Wednesday, April 13, 2011Cosmetics news

Should Parabens be banned?

©Thinkstock - L'Observatoire des Cosmétiques

A law hoped for approval by the French Parliament, an opinion by the European Scientific Committee on Consumers’ Safety (SCCS) in view of a further regulation (and new restrictions) for some of them … the net is tightening around Parabens. The matter of the true toxicity of these preservatives still widely used in cosmetics has not yet come to an end.

Reading time
~ 7 minutes

April 13, 2011
The proposal for a law, sent by Yvan Lachaud, M.P., had been made on July 13, 2010 and has been studied by the Commission for Social Affairs on April 5.
This text is very simple, with only one article: "Manufacture, import, sales or offer of products containing phthalates, parabens or alkylphenols are banned."

Endocrine disruptors … as Bisphenol A

In his report in support of the proposal, the M.P. explained: “What is the common ground between a plasticizer , a preservative and an emulsifier ? These three chemical substances, found in a wide range of products used daily (made of plastics, cosmetic products , detergents, building materials, etc) have effects on reproduction and belong to the endocrine disruptors class.”

Bringing up the last year’s talks in Parliament, which went to the ban of sales of baby bottles containing Bisphenol A, Yvan Lachaud complains that almost nothing more has been done since about these substances. "We are yet far from getting the complete evaluation, supposed to be performed by the different [French] sanitary agencies (INSERM, InVS, AFSSAPS , ANSES) on this topic", he adds.

"Though the implementation of the Reach regulation should allow for a better controlling, even a banning of some of these endocrine disruptors , considered as a very important concern, he says, its real effects should be effective within only several years. Do we have time for waiting?"

Then he pushes forward the principle of precaution ruled in 1998 by the European Community Court of Justice ( "Where there is uncertainty as to the existence or extent of risks to human health, the Commission may take protective measures without having to wait until the reality and seriousness of those risks become apparent". Court of Justice, judgment of 5 May 1998, C 180/96, Point 99), and he concludes: "The Parliament must tackle the problem."

Debate postponed … in France

Admittedly, the proposal has been completely rejected by the Commission for Social Affairs, be it for a complete ban or a provisional ban.
It has been seen, as per the different speakers on the April 5 session, as laudable but too harsh to be applied as such, seen as impossible to enact as far as no substitutes have been found and thoroughly evaluated; even "worrying", due to a principle of precaution going too far; inefficient if enacted only in France, not in Europe as a whole. It got many criticisms, and made many people apply the same principle of precaution to its consequences … another way to use the principle of precaution.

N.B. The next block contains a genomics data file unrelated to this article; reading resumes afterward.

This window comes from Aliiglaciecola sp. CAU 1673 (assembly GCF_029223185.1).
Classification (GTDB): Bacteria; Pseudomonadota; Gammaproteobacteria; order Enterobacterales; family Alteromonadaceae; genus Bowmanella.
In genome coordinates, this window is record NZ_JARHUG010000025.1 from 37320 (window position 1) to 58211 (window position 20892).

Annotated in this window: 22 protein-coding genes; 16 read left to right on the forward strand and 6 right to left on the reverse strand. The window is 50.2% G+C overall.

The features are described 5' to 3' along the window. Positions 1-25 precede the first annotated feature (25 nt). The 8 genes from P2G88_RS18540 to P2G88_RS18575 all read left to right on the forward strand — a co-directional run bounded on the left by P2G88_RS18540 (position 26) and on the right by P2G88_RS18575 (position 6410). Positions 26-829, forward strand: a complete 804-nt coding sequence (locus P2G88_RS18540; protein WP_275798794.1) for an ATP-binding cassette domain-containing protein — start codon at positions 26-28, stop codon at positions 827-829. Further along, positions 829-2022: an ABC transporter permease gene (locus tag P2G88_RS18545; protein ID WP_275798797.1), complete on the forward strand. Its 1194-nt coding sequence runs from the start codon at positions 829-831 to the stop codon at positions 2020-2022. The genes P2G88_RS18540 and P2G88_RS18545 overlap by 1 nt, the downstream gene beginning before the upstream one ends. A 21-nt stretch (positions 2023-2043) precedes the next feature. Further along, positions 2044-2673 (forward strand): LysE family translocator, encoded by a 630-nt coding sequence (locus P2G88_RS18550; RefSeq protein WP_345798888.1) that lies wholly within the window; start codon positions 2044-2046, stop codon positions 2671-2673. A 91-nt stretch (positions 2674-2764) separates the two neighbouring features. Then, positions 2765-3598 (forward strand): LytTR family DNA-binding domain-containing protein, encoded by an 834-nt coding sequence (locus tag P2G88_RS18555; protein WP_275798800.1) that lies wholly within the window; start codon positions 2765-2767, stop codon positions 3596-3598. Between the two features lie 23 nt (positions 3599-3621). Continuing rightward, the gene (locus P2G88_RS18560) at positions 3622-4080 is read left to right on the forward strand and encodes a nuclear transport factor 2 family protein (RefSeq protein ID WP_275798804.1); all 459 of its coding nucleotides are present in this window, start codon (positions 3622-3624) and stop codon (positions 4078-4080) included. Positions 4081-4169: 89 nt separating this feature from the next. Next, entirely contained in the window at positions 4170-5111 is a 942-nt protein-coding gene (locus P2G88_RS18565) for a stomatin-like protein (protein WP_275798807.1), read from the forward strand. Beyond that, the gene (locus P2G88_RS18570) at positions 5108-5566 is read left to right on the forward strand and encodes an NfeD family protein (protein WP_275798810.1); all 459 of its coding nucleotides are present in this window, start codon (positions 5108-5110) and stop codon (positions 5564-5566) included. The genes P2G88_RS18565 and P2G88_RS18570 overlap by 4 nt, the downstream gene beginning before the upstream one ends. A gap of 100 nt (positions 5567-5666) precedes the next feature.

Nevertheless, a unanimous Commission asked for more discussions on this topic. However, for the year to come, the French politicians and M.Ps. may have other priorities to talk about…
But Europe also is questioning these substances, as shown by a recent SCCS’ report .

Downward concentrations

Issued on 14 December 2010, and revised on 22 March 2011, this report evaluates the situation about the studies on parabens , already discussed for instance in several previous SCCS ’ reports: the first one, in 2005, ruling out any link between them and breast-cancer; another one, also in 2005, clearing Methylparaben and Ethylparaben use at the maximum concentrations allowed for cosmetics (0.4% when used alone, 0.8% if mixed), but not Propylparaben , Isopropylparaben , Butylparaben and Isobutylparaben , no suitable scientific data being then available.

These so-called "long-chain" parabens are at the heart of the concern, due to their potential endocrine disruptor effect. After studies over a period of six years and recording new scientific data, the SCCS had to answer the question: are these parabens safe enough to be used in cosmetics?

While the "how parabens are metabolized by human skin (and in which part)" question is not yet answered, the SCCS thinks it has enough data to confirm its previous report on Methylparaben and Ethylparaben : these "short-chain" parabens are safe, at the maximum allowed concentrations.

On the other hand, the Committee re-evaluates security of Butylparaben and Propylparaben and recommends limiting their use, so that the combined concentration is 0.19% maximum.

More questions, more concerns

Pointing out a lack of data on Isopropylparaben and Isobutylparaben , the SCCS says that their risks on human health cannot be assessed.

It emphasizes too on the fact that Benzylparaben and Pentylparaben are in the same situation … when these substances are not listed in the list of preservatives annexed to the European Regulation on cosmetic products, a point that the SCCS states as “an anomaly, which "may have effects on consumer safety".

This should bring additional burden to the European Commission, which shall now transpose in official documents recommendations and reports of this Experts Committee, including gray areas … which could lead to further discussions, for some more years!

© 2011- 2020  CosmeticOBS

Associated elements(3)

Cosmetics newsOther articles